Tag Archives: mystery

What Is The Correct Genre?

literary GenresMy present project, Norman in the Painting, needs a specific genre. I called it a suspense with paranormal elements but someone said that category didn’t fit. A suspense novel involves imminent danger, high stakes, and threats. Usually the readers and characters know the perpetrator, but the problem is to avoid the impending doom. Waves of frightening peril increase in intensity and lead to the crushing climax, and then at the end  all is resolved.

Multiple threats and murders happen in Norman in the Painting, but the focus is not the arc described above.

Mystery seems like a generic description since mysterious elements are in many books in other genres as well. Specific mystery novels have a puzzle to solve, The protagonist has to find out whodunit in a crime that readers do not see happening. Clues are sprinkled throughout the story and the main character’s clever investigative skills unravel the complicated case.

Norman nor Jill have to track clues to know who did what. They have a problem surrounding their relationship that is not under their control. They have to figure out what to do about it.

A romance novel has a hero and heroine who meet, have conflict at first, develop into a romantic relationship, and then live happily every after. Norman in the Painting ends with a slim possibility of Jill and Norman being happy ever after because of the dangerous situation they agree to embrace. It’s less than a 50/50 chance they will be able to remain together. The required expectation that they will, eliminates my novel from the traditional romance genre.

After exploring all the possibilities, I’m back to my original category: a paranormal romance, which gives the novel a freer ending.

What genre is your novel?


Filed under writing

Red Herrings in Writing

Red Herring talks

A red herring is a diversionary tactic. In a mystery, a red herring can be a character, an object, a significant time, day, week, year, weather, or place. It appears to be a clue, but it’s a logical implication that leads readers on a false trail. The key is logical. Writers don’t use them only to mislead the reader. The red herring has to have importance in the story but not for the reason the reader suspects.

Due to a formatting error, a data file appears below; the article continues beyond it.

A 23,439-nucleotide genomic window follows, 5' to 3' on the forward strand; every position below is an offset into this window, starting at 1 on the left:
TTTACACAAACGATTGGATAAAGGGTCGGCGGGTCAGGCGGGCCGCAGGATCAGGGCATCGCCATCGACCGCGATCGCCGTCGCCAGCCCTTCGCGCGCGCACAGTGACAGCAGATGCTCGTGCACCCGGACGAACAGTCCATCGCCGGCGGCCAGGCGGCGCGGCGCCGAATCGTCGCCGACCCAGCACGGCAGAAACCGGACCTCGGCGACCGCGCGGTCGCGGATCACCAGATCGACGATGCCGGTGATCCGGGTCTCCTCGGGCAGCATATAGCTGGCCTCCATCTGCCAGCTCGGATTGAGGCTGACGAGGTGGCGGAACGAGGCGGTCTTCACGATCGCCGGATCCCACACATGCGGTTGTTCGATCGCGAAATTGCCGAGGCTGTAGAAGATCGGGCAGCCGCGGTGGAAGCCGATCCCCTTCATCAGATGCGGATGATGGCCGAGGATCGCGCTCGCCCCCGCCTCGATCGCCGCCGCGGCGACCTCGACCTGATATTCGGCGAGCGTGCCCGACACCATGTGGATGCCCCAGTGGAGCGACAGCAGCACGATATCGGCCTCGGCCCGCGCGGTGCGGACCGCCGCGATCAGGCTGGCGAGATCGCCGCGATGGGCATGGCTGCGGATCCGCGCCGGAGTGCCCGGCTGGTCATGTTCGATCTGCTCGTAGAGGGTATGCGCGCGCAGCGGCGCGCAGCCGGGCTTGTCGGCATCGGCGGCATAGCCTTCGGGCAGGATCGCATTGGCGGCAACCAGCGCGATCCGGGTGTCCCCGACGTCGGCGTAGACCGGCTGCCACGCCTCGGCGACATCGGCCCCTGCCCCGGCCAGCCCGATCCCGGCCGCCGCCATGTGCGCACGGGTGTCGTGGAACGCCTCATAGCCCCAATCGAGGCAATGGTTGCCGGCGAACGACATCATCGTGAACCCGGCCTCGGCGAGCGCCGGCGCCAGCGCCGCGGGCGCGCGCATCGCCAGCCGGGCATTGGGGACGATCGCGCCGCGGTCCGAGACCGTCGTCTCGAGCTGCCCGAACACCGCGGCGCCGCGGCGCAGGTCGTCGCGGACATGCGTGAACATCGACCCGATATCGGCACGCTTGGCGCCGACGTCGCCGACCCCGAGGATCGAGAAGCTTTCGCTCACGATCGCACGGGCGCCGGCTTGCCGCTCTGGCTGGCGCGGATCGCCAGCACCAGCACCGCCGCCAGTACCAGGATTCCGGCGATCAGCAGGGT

In my multidimensional novel, Norman in the Painting, I use a tray in an antique store as an object that the protagonist and reader think is the object that draws Norman out of the painting. A few chapters later, a minor character proves the tray is not significant in Norman’s appearances. It was a logical object because it has a Norman Rockwell scene on it and Norman is a typical Rockwell figure.

As I progress to the eleventh chapter, and being a pantser, I have to plan for at least one, maybe two red herring characters. I don’t like to plot, but in a mystery, I have to do some pre-planning. I’ve set up some possibilities. Arctarius, Jack, or a criminal that committed a recent murder are feasible. Each of those characters has importance in the plot. I didn’t put any of them in the story merely to mislead the reader. However, my problem now is to find their possible reasons for committing the past and the future murders. At this point, the protagonist suspects Arctarius or the criminal. To her, Jack is annoying, so he’d be the least one to suspect. He’d be a good red herring.  Trouble is, I don’t have a clue what motive to assign to him. Since he wants to be more than a minor character, maybe he’ll come up with one and then I’ll be surprised too.

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Filed under Writing Tips

What’s in the Background of your Scenes?

Jordan E. Rosenfeld’s book, MAKE A SCENE, offers many writing tips. I particularly liked her paragraphs about Foreground and Background. She says that like paintings, scenes can have backgrounds, but she meant more than setting. Plant “subtle messages and emotional layers in the background through actions” while the reader’s attention is on what’s happening in the foreground.

Rosenfeld gives the example of a couple making love in the foreground scene while in a room down the hall  or upstairs, another couple has a loud argument. That background can foreshadow the loving couple’s future, or the fight downstairs could add humor to the love scene, or the fight could escalate into a gun shot, involving the couple in a mystery.

Caution: the background must have a purpose to push the plot forward or to show character reaction to the subtext action.

“Each scene is a multidimensional creation.” Enrich subtext to deepen and add complications to the story.


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